New Hampshire Legislature Passes Sports Betting Bill
Sports betting is all but legalized in New Hampshire, as on Thursday, the state’s House of Representatives concurred with the Senate’s amendments to HB 480. The next step is for the bill to go to the Enrolled Bills Committee for finalization (proofreading, etc.) and then on to Governor Chris Sununu’s desk. The House previously approved the bill 269-82 in March.
Governor Sununu supports the bill and said in his budget address that $10 million will be brought in by the state from sports betting, so there is no reason to think that he will not sign it to make it law.
“I anticipate that it’ll roll right through the Enrolled Bills Committee within a day and go straight to the speaker; and then the speaker will have to give it to the Secretary of the State,” the bill’s author, Representative Tim Lang, told LegalSportsBetting.com. “I just don’t know how long the speaker is going to sit on it.”
“The reality is,” Lang added, “absent of any politics or manipulation, probably within two to three weeks it’ll be sitting on the governor’s desk.”
Interestingly, the House passed the final version of the bill with the Senate’s amendments by a simple voice vote after House Ways and Means Committee Chair, Representative Susan Almy, talked to her committee members and approved the changes. She never held a vote in the committee; she just took the committee’s temperature and approved the bill, and then recommended the full House do the same.
“Nobody thought there was anything that they changed that would require us to go to a committee of conference and renegotiate a couple of really small things. They didn’t change much,” she said.
This Bill is a Bit Different
The bill allows people 18 years of age and older to bet on sports. Up to five mobile sports betting operators are permitted in the state and up to ten retail operators will be authorized.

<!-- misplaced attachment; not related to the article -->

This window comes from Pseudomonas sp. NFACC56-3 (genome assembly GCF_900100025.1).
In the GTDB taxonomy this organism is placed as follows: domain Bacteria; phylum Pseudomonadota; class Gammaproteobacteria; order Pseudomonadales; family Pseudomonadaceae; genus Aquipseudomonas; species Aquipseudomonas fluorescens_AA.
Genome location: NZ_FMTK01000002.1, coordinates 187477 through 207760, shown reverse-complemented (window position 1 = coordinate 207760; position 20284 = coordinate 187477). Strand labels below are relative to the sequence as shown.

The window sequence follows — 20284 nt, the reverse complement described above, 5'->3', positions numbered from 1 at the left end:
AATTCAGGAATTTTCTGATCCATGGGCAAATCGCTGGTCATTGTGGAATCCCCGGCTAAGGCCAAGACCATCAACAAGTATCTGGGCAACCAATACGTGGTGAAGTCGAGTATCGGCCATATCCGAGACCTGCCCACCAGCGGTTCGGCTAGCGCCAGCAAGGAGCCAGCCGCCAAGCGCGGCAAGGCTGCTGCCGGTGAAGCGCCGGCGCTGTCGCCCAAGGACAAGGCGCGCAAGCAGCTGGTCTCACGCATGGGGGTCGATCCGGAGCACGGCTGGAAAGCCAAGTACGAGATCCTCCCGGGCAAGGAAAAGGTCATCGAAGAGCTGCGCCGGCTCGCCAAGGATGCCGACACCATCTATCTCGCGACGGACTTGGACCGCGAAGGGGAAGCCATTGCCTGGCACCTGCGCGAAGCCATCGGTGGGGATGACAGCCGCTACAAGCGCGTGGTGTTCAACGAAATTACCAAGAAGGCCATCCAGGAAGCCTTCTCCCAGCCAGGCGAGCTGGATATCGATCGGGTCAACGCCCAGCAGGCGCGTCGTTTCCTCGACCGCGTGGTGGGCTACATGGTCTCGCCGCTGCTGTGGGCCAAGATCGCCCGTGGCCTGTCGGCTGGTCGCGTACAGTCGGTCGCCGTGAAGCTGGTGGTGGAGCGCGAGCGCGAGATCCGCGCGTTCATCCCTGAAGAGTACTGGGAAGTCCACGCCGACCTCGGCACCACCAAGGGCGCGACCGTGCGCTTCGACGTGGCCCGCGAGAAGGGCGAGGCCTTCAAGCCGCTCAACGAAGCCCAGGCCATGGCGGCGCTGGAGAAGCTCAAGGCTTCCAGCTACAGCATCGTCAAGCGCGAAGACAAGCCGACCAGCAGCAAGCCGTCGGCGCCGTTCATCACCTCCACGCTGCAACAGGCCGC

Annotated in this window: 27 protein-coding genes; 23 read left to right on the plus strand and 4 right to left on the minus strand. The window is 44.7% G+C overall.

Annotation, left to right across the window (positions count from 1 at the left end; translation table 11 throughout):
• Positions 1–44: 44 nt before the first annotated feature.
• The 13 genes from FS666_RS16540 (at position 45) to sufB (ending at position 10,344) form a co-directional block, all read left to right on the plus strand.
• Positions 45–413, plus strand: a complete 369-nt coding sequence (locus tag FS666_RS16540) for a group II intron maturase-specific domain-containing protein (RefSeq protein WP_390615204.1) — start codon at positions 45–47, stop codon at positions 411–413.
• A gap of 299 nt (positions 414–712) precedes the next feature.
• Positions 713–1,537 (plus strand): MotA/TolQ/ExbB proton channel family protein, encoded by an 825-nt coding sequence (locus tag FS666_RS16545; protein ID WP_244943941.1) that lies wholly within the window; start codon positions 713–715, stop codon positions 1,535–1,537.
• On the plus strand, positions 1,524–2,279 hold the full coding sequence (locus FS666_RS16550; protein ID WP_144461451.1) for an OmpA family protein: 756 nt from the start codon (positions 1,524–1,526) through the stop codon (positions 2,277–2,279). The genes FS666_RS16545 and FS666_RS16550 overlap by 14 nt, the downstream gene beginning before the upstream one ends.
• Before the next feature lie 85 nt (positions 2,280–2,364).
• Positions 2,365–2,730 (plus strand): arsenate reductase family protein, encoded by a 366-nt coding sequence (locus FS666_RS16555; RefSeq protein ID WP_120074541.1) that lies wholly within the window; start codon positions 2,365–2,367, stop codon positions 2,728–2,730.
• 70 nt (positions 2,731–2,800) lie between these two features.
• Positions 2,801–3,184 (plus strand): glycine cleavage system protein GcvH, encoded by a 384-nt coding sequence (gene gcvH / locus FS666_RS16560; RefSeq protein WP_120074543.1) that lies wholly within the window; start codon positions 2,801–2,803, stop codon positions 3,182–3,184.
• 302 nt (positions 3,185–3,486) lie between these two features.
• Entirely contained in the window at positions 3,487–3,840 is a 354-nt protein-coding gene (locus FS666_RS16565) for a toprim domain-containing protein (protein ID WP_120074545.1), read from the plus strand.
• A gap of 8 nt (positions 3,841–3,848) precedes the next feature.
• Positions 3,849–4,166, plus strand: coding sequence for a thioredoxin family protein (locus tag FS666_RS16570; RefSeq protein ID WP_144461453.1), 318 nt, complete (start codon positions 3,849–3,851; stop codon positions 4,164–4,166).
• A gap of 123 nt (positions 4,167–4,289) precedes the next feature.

Lang isn’t pleased that limits were placed on the number of sports betting operators, preferring that the market determined how many operators the state could handle.
Unlike what we have seen in most other states, the retail sportsbook locations are not limited to existing casinos.* From reading the bill, it looks like the sportsbooks can be opened essentially anywhere in the state, provided the operator goes through the application and bidding process. The bill lays out the following criteria for the lottery commission to select operators:
The commission shall conduct sports books for sports wagering through agents selected through a competitive bid process and approved by the governor and executive council. Any such contract shall be based on the state receiving a percentage of revenue from sports wagering activities within the state. The commission shall ensure that an agent demonstrates financial stability, good character, honesty, and integrity. In selecting an agent, the commission shall consider, at a minimum, the experience and background of the agent, the agent’s ability to serve proposed locations for sports book retail operations, the agent’s mobile and internet capabilities, the agent’s contribution to the economic development within the state, the agent’s commitment to prevention of problem gambling, to responsible gaming, and to integrity in betting. The commission shall select a group of bidders who best meet the criteria set forth in this paragraph and select from that group the agents whose bids provide the state with the highest percentage of revenue from the sports wagering activities covered by the bids….
So, it’s probably not just anyone who would be given consideration for a sports betting license, but likely established businesses that have made a solid “contribution to the economic development within the state.” Note also that unlike in other states, there is not a fixed sports betting revenue tax set out in the bill. Instead, the state is actually taking bids from applicants and will pick the ones who are willing to give the state the largest cut, provided they meet the other criteria.
Retail sports books will be allowed to offer traditional sports betting, that is, bets placed before games begin (Tier I sports betting). They will also be able to offer Tier III sports betting, which sounds like a lottery product. Mobile sports betting operators will be allowed to offer both as well as in-play sports wagers. Why the difference, I do not know.
Betting on college games is permitted, but games played by New Hampshire schools or within the state of New Hampshire will not be on the board.
*There are casinos in New Hampshire, but they are not the sprawling, Vegas-style resorts that immediately come to mind when you think “casino.” The maximum bet at tables games is four dollars. The maximum big blind in poker games is also four dollars, so the highest stakes game you will find is $4/$4 no-limit hold’em.